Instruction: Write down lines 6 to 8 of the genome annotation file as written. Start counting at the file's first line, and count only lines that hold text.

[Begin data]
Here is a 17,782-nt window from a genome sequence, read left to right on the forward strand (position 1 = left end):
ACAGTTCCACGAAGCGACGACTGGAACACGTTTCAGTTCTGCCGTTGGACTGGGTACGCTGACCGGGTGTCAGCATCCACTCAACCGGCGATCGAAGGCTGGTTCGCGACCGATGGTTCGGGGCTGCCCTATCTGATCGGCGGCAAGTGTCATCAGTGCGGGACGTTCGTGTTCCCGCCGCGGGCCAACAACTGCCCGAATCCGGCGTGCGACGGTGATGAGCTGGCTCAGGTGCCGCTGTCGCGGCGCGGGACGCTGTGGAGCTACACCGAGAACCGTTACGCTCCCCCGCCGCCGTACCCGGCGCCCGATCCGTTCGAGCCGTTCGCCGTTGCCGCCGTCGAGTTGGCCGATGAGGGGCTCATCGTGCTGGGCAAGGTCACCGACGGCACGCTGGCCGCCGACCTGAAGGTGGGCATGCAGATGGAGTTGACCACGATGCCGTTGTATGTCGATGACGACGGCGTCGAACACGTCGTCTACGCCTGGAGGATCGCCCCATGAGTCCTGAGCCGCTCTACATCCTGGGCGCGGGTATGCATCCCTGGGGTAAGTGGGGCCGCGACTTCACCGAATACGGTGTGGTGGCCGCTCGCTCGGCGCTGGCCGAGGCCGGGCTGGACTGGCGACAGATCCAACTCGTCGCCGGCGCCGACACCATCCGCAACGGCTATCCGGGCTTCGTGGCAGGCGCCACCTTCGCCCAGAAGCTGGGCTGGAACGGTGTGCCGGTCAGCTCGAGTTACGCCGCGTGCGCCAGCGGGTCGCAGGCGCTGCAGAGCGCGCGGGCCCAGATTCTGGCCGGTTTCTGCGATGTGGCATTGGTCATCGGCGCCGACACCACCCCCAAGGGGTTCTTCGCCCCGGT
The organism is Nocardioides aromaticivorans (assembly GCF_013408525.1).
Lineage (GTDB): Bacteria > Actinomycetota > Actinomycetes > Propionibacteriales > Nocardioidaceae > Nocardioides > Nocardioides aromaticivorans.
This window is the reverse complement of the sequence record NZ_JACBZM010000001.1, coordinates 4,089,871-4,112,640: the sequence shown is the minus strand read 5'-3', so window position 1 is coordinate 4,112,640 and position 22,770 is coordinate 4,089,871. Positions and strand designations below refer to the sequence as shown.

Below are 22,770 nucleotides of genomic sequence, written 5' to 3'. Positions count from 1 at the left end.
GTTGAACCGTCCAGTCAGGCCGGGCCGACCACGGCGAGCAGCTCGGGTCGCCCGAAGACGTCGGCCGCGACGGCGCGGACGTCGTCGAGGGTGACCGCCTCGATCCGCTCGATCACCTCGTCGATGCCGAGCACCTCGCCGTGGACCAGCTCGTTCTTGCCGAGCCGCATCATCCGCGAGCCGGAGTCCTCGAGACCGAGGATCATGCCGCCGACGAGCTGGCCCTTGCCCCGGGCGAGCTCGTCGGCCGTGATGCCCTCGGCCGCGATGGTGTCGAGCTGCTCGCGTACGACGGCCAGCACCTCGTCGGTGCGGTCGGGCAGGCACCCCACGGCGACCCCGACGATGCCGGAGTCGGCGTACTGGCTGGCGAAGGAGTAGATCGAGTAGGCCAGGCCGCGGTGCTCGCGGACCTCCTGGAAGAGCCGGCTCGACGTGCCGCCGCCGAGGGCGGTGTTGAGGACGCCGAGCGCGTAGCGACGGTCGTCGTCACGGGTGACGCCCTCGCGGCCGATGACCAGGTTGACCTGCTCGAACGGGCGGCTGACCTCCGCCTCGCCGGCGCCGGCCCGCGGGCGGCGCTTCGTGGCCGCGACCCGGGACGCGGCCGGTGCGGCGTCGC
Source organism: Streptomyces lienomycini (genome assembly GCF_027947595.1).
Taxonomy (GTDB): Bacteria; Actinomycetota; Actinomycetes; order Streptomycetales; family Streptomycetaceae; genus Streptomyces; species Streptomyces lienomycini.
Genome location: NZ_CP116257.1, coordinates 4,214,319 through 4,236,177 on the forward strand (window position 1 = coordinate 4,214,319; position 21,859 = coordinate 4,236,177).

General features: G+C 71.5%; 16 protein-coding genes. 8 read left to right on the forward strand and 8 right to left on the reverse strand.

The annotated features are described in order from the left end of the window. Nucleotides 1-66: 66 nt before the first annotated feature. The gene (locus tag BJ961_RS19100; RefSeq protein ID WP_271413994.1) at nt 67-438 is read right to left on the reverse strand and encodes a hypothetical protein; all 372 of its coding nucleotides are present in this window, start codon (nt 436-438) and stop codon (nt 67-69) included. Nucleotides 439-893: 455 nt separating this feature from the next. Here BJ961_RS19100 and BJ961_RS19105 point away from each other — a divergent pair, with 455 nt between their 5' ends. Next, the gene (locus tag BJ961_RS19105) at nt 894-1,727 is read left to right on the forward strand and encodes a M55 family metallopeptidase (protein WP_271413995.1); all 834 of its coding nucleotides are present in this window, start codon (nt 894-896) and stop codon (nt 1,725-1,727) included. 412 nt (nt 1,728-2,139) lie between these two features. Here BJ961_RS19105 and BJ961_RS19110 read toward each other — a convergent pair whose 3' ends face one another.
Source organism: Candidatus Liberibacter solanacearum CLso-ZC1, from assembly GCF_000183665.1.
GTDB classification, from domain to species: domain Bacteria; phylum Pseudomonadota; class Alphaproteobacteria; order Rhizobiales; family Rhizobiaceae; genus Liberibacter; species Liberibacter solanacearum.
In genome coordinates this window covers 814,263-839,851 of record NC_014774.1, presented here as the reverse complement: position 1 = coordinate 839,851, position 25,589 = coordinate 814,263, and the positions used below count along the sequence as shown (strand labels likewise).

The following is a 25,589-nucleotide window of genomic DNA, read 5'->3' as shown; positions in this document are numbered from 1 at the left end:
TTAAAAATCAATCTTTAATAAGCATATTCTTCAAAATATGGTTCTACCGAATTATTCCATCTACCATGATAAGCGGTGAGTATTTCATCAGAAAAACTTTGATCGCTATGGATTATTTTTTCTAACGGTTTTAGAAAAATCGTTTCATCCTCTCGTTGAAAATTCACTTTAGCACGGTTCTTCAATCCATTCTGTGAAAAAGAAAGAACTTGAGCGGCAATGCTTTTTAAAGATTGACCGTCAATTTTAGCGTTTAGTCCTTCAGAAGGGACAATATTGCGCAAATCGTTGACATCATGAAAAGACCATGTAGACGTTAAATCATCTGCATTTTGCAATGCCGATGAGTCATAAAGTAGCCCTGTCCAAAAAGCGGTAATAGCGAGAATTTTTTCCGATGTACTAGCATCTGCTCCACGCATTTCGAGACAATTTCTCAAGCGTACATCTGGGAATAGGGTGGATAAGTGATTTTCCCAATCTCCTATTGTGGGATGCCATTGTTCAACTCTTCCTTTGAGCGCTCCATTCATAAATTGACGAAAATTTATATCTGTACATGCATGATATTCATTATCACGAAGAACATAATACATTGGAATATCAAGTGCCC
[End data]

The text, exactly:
Below are 22,770 nucleotides of genomic sequence, written 5' to 3'. Positions count from 1 at the left end.
GTTGAACCGTCCAGTCAGGCCGGGCCGACCACGGCGAGCAGCTCGGGTCGCCCGAAGACGTCGGCCGCGACGGCGCGGACGTCGTCGAGGGTGACCGCCTCGATCCGCTCGATCACCTCGTCGATGCCGAGCACCTCGCCGTGGACCAGCTCGTTCTTGCCGAGCCGCATCATCCGCGAGCCGGAGTCCTCGAGACCGAGGATCATGCCGCCGACGAGCTGGCCCTTGCCCCGGGCGAGCTCGTCGGCCGTGATGCCCTCGGCCGCGATGGTGTCGAGCTGCTCGCGTACGACGGCCAGCACCTCGTCGGTGCGGTCGGGCAGGCACCCCACGGCGACCCCGACGATGCCGGAGTCGGCGTACTGGCTGGCGAAGGAGTAGATCGAGTAGGCCAGGCCGCGGTGCTCGCGGACCTCCTGGAAGAGCCGGCTCGACGTGCCGCCGCCGAGGGCGGTGTTGAGGACGCCGAGCGCGTAGCGACGGTCGTCGTCACGGGTGACGCCCTCGCGGCCGATGACCAGGTTGACCTGCTCGAACGGGCGGCTGACCTCCGCCTCGCCGGCGCCGGCCCGCGGGCGGCGCTTCGTGGCCGCGACCCGGGACGCGGCCGGTGCGGCGTCGC
Source organism: Streptomyces lienomycini (genome assembly GCF_027947595.1).